Jose Vasquez‘s 1977 RX-3 SP wears a US-only appearance package that is sure to make USDM freaks in Japan go nuts. Though he replaced his wheels from last year with a set of BBSs, a silver finish does look much better than chrome for a car of this era.
If you’re an aspiring Mazdafarian the best place to find a well kept project car is not Japan but Australia. Aussies imported rotaries in large numbers, and this R100 is emblematic of the style. This is just further proof that the world of nostalgics is incredibly diverse.
If these don’t satisfy your rotary thirst, remember that this weekend is Sevenstock at Willow Springs Raceway, where you’ll be able to listen to the howl of ported Wankels till your eardrums burst.
This year a bunch of the nisei guys who pioneered the notion of a modified Japanese car displayed their cars in a Cruise Nisei corral. Car cruises were a huge part of the SoCal nisei culture, and these dudes have been around since these cars were new.
We saw Mike Sameshima‘s car at Nisei Week one month prior, but as the lone surviving 1980s nisei-style car we adore it all the same. It’s highly unlikely anyone will modify a car in this fashion ever again, which makes this S110 200SX rarer than a stateside Skyline, which is why it walked away with the Best 200SX prize.
Jeff Yee‘s 1976 RA29 Celica is a prime example of an updated nisei style. It doesn’t have a plethora of JDM goodies aside from its bumpers and banana tail lights, but mirrors remain on the door and crazy ninja star wheels are out. The Horizon Racing license plate is a cue as to what car club he belonged to back in the day.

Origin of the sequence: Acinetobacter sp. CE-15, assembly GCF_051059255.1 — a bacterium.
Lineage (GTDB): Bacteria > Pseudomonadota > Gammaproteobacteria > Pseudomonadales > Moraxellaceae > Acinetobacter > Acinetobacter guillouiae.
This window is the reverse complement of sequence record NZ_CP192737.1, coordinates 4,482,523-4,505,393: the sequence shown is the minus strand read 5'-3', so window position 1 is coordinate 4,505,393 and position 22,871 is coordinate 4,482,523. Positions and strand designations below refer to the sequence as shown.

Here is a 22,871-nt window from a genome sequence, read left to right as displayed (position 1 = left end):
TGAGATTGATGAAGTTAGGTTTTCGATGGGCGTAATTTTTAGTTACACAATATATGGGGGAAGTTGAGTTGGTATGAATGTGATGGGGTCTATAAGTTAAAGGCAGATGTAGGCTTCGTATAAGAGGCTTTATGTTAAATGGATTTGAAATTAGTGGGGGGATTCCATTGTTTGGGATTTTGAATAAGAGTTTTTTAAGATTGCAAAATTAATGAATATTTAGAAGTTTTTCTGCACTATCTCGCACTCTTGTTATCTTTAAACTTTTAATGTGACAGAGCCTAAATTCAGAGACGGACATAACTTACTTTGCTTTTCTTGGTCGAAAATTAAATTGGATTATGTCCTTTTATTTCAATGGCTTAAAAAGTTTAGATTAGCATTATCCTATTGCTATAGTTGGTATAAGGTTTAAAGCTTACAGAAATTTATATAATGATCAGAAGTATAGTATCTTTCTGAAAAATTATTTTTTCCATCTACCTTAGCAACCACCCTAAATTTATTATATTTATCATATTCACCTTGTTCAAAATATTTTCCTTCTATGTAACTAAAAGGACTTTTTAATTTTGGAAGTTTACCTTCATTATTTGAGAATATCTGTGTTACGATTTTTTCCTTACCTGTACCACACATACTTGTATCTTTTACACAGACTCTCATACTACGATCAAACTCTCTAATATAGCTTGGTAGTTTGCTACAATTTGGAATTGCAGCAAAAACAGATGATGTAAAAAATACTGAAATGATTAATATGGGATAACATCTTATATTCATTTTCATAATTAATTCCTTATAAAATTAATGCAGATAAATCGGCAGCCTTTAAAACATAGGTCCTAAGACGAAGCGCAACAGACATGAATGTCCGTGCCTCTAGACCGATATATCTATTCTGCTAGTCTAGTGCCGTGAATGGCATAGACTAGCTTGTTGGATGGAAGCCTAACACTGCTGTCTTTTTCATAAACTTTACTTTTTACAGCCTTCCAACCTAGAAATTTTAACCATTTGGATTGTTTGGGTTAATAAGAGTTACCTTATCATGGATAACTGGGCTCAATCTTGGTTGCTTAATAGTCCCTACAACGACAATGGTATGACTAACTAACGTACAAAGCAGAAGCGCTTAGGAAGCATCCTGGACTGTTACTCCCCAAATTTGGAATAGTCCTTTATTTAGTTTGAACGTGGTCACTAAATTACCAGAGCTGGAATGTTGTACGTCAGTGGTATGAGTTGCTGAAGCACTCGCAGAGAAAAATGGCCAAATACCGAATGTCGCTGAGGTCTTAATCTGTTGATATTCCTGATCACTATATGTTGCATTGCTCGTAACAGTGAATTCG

Nowadays, modified Celicas look more like these slammed RA65s. They are cool nevertheless, but embody an entirely different era.
This year saw a multitude of Datsun 610s, surprisingly enough, though still nowhere near the 510 in numbers. Ryan Romaine‘s RHD Bluebird-U SSS-E won the the JCCS Special Recognition award for his interesting choice of RHD import.
At this point we have to pause and wonder why there are so few Sunnys at JCCS. They’re a hugely popular platform in Japan, but in the US it’s the 510 that you can’t miss when you swing a dead cat. AJ Adler‘s “Best Datsun 70s” winning Datsun B210 GX is a JCCS regular but we’d be remiss if we didn’t highlight the only B210 around.
Vincent Hernandez‘s Datsun 1200 caught our eye, but was set up to be more of a drag car than, say, a TS Cup racer. The fact that it had a Toyota 4A-GE under the hood may immediately cause faintness among Nissan enthusiasts, but B110 coupes are rare so we had to show it.
For a race car that’s a Toyota both inside and out, a rally TE37 for your viewing pleasure. A third-gen Corolla might not be the first car that comes to mind when someone says “Japanese rally racer” but as any Belgian or Scandinavian knows, RWD Toyotas were a formidable force in WRC back in the 70s.
One of our favorite cars of the show was Carlos Hernandez Jr.‘s brown TE37 Corolla Deluxe. See, the top-spec SR-5s came with factory fender flares (like in the rally car above), but the Deluxe had no flares and in our opinion looks fantastic. These were more common than the SR-5 when new, but the lesser trim level has rendered them rarer today. We love the fact that Carlos has kept everything stock aside from a suspension drop, flower petal hubcaps and all.
Of course, when it comes to Toyota sports coupes one can’t ignore its rebirth, the Scion FR-S. Here is Club4AG co-founder Moto Miwa‘s.